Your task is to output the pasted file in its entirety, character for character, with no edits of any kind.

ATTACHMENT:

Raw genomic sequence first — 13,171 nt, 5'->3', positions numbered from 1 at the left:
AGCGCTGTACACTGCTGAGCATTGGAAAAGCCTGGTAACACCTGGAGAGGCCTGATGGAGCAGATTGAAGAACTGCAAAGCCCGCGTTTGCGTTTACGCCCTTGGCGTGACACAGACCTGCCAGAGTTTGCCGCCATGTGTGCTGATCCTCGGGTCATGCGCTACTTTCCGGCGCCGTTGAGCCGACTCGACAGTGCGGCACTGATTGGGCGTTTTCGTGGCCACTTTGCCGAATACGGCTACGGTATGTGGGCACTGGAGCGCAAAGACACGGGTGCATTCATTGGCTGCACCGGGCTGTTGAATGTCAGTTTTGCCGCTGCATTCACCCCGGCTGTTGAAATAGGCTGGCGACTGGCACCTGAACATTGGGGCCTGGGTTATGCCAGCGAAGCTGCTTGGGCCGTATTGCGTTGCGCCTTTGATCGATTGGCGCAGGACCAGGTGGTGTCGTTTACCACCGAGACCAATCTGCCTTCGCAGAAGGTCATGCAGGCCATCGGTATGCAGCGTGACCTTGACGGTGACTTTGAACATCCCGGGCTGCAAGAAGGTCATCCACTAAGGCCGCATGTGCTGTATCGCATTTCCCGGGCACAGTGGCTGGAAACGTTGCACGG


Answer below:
Raw genomic sequence first — 13,171 nt, 5'->3', positions numbered from 1 at the left:
AGCGCTGTACACTGCTGAGCATTGGAAAAGCCTGGTAACACCTGGAGAGGCCTGATGGAGCAGATTGAAGAACTGCAAAGCCCGCGTTTGCGTTTACGCCCTTGGCGTGACACAGACCTGCCAGAGTTTGCCGCCATGTGTGCTGATCCTCGGGTCATGCGCTACTTTCCGGCGCCGTTGAGCCGACTCGACAGTGCGGCACTGATTGGGCGTTTTCGTGGCCACTTTGCCGAATACGGCTACGGTATGTGGGCACTGGAGCGCAAAGACACGGGTGCATTCATTGGCTGCACCGGGCTGTTGAATGTCAGTTTTGCCGCTGCATTCACCCCGGCTGTTGAAATAGGCTGGCGACTGGCACCTGAACATTGGGGCCTGGGTTATGCCAGCGAAGCTGCTTGGGCCGTATTGCGTTGCGCCTTTGATCGATTGGCGCAGGACCAGGTGGTGTCGTTTACCACCGAGACCAATCTGCCTTCGCAGAAGGTCATGCAGGCCATCGGTATGCAGCGTGACCTTGACGGTGACTTTGAACATCCCGGGCTGCAAGAAGGTCATCCACTAAGGCCGCATGTGCTGTATCGCATTTCCCGGGCACAGTGGCTGGAAACGTTGCACGG